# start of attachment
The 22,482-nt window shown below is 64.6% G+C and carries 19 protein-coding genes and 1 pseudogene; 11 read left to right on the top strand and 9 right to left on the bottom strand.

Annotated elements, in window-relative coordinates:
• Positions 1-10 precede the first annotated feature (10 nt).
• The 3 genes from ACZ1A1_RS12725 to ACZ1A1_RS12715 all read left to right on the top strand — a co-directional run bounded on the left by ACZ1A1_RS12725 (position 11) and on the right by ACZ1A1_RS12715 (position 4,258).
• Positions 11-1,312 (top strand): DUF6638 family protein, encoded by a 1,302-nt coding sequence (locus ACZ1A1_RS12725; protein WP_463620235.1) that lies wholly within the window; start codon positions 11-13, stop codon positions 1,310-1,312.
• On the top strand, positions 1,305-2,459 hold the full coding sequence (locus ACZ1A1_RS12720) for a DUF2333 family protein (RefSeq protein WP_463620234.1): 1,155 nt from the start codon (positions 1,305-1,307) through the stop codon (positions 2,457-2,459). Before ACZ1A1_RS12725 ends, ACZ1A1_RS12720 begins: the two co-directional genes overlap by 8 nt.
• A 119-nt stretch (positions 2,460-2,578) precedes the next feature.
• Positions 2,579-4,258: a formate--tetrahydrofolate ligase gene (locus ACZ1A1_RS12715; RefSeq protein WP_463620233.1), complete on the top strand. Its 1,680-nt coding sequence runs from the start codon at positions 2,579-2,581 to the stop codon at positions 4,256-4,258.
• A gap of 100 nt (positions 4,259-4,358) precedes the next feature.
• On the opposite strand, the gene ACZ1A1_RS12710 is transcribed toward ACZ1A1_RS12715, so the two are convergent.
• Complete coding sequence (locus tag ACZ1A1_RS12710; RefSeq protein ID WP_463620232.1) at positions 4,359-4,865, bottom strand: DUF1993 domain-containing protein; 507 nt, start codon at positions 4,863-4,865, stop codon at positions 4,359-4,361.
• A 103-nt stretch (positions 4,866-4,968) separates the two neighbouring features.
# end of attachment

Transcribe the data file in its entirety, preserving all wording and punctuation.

The 22,482-nt window shown below is 64.6% G+C and carries 19 protein-coding genes and 1 pseudogene; 11 read left to right on the top strand and 9 right to left on the bottom strand.

Annotated elements, in window-relative coordinates:
• Positions 1-10 precede the first annotated feature (10 nt).
• The 3 genes from ACZ1A1_RS12725 to ACZ1A1_RS12715 all read left to right on the top strand — a co-directional run bounded on the left by ACZ1A1_RS12725 (position 11) and on the right by ACZ1A1_RS12715 (position 4,258).
• Positions 11-1,312 (top strand): DUF6638 family protein, encoded by a 1,302-nt coding sequence (locus ACZ1A1_RS12725; protein WP_463620235.1) that lies wholly within the window; start codon positions 11-13, stop codon positions 1,310-1,312.
• On the top strand, positions 1,305-2,459 hold the full coding sequence (locus ACZ1A1_RS12720) for a DUF2333 family protein (RefSeq protein WP_463620234.1): 1,155 nt from the start codon (positions 1,305-1,307) through the stop codon (positions 2,457-2,459). Before ACZ1A1_RS12725 ends, ACZ1A1_RS12720 begins: the two co-directional genes overlap by 8 nt.
• A 119-nt stretch (positions 2,460-2,578) precedes the next feature.
• Positions 2,579-4,258: a formate--tetrahydrofolate ligase gene (locus ACZ1A1_RS12715; RefSeq protein WP_463620233.1), complete on the top strand. Its 1,680-nt coding sequence runs from the start codon at positions 2,579-2,581 to the stop codon at positions 4,256-4,258.
• A gap of 100 nt (positions 4,259-4,358) precedes the next feature.
• On the opposite strand, the gene ACZ1A1_RS12710 is transcribed toward ACZ1A1_RS12715, so the two are convergent.
• Complete coding sequence (locus tag ACZ1A1_RS12710; RefSeq protein ID WP_463620232.1) at positions 4,359-4,865, bottom strand: DUF1993 domain-containing protein; 507 nt, start codon at positions 4,863-4,865, stop codon at positions 4,359-4,361.
• A 103-nt stretch (positions 4,866-4,968) separates the two neighbouring features.